News Digest #3 News Digest #3

Welcome back to our weekly column dedicated to the latest events in the IT world. The second week of August was not marked by any events that could be called epic, but there are still plenty of issues to pay attention to. So let's get down to them.

News DigestNews Digest

Hoary tales about the race between Google+ and Facebook don't ever seem to come to an end. This time, the topic touches upon flash games support implemented into the engines of the two social networks. Google+ introduced it, starting with Rovio's Angry Birds, PopCap's Bejeweled Blitz and Zynga's Poker; Facebook, in its turn, made significant improvements, as in: it made searching for games much easier.

Google's development division has worked quite hard lately to meet the deadline and launch the beta version of Chrome 14, which marks the first release of Chrome Native Client (curiously abbreviated as NaCl). The new technology completely changes the way the code of applications is processed: now they can be run in a double sandbox within the web browser itself. There are also some new features: for instance, support for a new audio API and two experimental APIs for extensions.

If you happened to check out one of our latest articles devoted to the Humble Indie Bundle, you know that this week ended the third session of selling games for token money. This year, the enthusiasts have raised an unprecedented sum of money - almost $2.2 million, a big part of which is intended for charity. We find it really heartening that people are beginning to care for those in need and hope the trend will gain momentum.

This week has brought some news for the Windows users as well: Microsoft released 13 updates patching vulnerabilities in its operating system. Two of these updates have been rated as critical. The first one fixes the bugs in Internet Explorer which used to allow attackers to execute their codes on the end user's machine. The second critical update lets Windows Server users take an easy breath: now they need not fear that their systems will query malicious DNS servers. The other 11 patches make the work with such products as Visual Studio, .Net, and Office more secure. By the way, do not forget to check out the latest version of MS Office 2010!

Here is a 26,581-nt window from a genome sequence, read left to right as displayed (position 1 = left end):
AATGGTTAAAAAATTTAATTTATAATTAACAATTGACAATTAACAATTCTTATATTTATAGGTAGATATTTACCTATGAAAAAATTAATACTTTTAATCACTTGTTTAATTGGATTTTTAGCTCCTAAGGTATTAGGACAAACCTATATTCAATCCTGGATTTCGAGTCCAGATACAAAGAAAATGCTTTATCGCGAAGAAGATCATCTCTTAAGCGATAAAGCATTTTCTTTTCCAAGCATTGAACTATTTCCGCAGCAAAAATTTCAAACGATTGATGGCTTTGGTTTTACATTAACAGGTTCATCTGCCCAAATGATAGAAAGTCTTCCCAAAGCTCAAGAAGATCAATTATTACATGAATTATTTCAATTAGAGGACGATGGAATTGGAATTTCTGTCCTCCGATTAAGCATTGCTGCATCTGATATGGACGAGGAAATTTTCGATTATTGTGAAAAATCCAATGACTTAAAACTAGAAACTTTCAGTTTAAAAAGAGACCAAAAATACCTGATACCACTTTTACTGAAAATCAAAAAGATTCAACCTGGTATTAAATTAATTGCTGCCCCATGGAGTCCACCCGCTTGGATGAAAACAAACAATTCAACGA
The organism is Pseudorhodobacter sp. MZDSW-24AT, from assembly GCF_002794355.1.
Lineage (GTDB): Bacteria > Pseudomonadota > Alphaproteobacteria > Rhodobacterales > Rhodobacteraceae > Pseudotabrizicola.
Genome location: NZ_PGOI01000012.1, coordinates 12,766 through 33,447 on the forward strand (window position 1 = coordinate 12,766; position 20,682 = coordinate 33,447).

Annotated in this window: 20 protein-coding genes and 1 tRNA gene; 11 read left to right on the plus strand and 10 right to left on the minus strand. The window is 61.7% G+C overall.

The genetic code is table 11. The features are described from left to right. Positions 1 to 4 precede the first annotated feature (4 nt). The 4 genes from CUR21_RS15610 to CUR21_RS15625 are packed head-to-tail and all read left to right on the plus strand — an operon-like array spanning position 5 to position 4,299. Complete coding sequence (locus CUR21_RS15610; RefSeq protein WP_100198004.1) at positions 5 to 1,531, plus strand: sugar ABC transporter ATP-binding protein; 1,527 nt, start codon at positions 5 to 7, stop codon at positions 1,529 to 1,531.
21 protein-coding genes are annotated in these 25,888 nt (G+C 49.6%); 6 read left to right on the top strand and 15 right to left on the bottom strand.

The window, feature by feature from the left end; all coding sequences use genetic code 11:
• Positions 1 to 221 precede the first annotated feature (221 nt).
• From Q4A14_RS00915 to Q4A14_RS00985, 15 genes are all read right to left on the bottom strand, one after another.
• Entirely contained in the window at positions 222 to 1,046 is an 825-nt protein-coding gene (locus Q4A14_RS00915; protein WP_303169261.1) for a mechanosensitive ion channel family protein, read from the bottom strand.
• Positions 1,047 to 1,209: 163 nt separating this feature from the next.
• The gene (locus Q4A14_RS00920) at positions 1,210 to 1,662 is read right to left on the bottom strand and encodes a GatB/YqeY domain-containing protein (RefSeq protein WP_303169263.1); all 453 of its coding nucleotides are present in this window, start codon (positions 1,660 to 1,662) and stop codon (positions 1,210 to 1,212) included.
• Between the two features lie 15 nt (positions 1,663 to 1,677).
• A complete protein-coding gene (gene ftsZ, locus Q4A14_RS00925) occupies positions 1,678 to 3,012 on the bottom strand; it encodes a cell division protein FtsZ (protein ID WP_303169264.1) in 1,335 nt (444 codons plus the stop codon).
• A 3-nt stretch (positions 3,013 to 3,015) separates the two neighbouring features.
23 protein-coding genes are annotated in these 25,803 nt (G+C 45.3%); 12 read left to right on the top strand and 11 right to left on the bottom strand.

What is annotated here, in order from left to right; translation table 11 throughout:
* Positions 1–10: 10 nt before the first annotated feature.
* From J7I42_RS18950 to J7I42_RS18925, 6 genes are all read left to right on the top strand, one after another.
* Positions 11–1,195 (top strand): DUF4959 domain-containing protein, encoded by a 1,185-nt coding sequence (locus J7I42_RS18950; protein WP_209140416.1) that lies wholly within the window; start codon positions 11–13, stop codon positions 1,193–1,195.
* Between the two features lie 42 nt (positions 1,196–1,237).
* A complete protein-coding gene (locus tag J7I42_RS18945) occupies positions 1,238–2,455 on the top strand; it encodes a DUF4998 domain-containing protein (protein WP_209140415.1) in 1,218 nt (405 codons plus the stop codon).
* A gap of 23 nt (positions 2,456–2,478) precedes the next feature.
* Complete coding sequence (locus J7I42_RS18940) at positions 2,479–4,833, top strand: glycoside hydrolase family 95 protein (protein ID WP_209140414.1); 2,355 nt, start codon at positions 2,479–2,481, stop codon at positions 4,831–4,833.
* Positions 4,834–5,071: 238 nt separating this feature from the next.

One of the popular programs for customizing Windows applications has also been updated. Fresh UI allows users to adjust settings of the standard applications built into their systems, such as Windows Media Player and Explorer, as well as to tweak their interface. In the new version the developers added support for adjusting Ipv6 and fixed numerous bugs.

For the art lovers, J.River updated their Media Center, the multimedia manager which allows keeping all of your films, music, and pictures in one place. The program allows synchronizing the computer with other media devices, e.g. a TV or an mp3 player. The new version is easy on the eye thanks to its new design, and has undergone a number of technical improvements.

That's it for the week. Thank you for staying with us, and be updated!